“Here you are, right where I left you.” Airmed sighed, pulling out a blue, clay jar.
Though Airmed knows the safest place to hide such an item is in plain sight, it still fills her with relief to see it safely where she left it. Foraging for this herb cost her a great deal, after all, and she is careful as she places it on the counter between Dionysus and her. Leaning her elbows against the counters sturdy frame, she cups her hand over her pointed chin, resting her fingertips on her lips, and peers from under hooded lashes at Dionysus. Slowly, a wicked grin spreads across Airmed’s lips.
“Don’t look at me like that with those mischievous green eyes of yours, little Danu. Spill it already!” Dionysus said with pursed lips.
Airmed rolls her eyes. “You know I hate it when you call me that.”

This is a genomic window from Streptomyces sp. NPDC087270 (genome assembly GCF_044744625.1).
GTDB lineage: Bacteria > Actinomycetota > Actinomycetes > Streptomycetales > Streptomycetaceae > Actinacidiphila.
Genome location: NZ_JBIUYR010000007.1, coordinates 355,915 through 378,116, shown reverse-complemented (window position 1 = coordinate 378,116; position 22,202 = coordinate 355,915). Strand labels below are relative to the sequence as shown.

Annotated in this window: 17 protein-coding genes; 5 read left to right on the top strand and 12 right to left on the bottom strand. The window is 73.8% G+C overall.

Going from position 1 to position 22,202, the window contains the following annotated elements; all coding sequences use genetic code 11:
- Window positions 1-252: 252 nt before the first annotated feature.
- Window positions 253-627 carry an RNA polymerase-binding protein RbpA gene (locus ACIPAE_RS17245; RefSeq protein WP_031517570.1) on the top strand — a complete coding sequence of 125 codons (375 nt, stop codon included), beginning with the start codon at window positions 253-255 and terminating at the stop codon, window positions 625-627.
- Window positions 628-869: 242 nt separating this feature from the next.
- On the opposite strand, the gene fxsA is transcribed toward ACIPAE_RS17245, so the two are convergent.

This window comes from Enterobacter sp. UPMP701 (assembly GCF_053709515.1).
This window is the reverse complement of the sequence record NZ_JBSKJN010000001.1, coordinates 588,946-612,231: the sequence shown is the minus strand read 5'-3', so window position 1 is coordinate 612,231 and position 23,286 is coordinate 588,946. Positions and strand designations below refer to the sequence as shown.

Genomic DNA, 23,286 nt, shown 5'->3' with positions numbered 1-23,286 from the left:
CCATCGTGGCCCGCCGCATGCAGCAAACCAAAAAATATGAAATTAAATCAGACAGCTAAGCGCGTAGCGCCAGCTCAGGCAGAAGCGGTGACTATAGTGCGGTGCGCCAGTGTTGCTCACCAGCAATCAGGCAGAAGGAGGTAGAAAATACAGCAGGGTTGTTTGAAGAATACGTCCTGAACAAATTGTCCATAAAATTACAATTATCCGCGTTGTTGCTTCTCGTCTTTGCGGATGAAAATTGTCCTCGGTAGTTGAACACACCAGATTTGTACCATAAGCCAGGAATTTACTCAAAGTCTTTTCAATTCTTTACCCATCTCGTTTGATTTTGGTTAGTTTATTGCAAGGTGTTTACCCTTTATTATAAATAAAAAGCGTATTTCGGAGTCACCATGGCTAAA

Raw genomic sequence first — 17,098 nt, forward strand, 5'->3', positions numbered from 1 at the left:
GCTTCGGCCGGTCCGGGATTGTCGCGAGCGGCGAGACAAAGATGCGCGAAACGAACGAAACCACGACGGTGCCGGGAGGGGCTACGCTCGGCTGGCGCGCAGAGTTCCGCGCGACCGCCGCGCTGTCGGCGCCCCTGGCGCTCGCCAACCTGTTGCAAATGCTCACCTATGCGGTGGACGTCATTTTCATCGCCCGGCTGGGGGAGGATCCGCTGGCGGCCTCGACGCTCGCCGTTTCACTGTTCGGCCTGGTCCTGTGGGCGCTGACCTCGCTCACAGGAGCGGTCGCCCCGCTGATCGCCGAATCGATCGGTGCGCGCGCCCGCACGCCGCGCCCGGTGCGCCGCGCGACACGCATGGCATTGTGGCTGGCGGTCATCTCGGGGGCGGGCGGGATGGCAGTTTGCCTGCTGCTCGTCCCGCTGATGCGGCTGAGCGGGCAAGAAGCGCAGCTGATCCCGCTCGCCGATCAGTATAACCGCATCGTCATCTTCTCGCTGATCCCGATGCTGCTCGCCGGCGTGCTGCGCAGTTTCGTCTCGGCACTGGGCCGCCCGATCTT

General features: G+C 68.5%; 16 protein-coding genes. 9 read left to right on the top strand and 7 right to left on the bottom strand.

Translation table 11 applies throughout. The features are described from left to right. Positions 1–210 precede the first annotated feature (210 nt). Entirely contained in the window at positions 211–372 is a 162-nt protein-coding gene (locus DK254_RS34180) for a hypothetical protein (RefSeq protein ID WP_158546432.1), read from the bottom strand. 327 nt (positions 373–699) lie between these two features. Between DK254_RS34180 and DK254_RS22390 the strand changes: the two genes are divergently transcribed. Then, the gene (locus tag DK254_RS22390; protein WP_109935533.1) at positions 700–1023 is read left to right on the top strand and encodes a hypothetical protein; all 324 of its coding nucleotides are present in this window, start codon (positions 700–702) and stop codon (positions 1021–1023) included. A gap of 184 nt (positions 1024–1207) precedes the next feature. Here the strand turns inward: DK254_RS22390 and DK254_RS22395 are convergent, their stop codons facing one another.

“Seriously, what did Hades tell you?” Dionysus implored impatiently.
Airmed does not answer Dionysus. Instead, she pulls back and pivots toward the hearth at the counter’s end and grabs her water-filled iron kettle sitting atop her pottery wheel where she makes special teacups. Shoving the kettle into the fire, she comes back next to Dionysus and retrieves her cast iron tea pot from under the counter, setting it between them. Pulling tea leaves and herbs from her shelves, she gently feels their dried contents between the pads of her fingertips, listening to the language they speak to her, before adding them to the tea pot.
Glancing at Dionysus, Airmed spoke as she continued to work. “It was unexpected, how long the battle with humans took. We had thought submission would come quickly, but as time dragged on it soon became evident their stubbornness was stronger than their bodies. Only their numbers allowed them such power, and we could not kill them all or risk our own destruction. This is the only reason such a treaty as the Great Division was created. But now here we are, allegedly in paradise, and with what purpose? What is a god or goddess without human need?”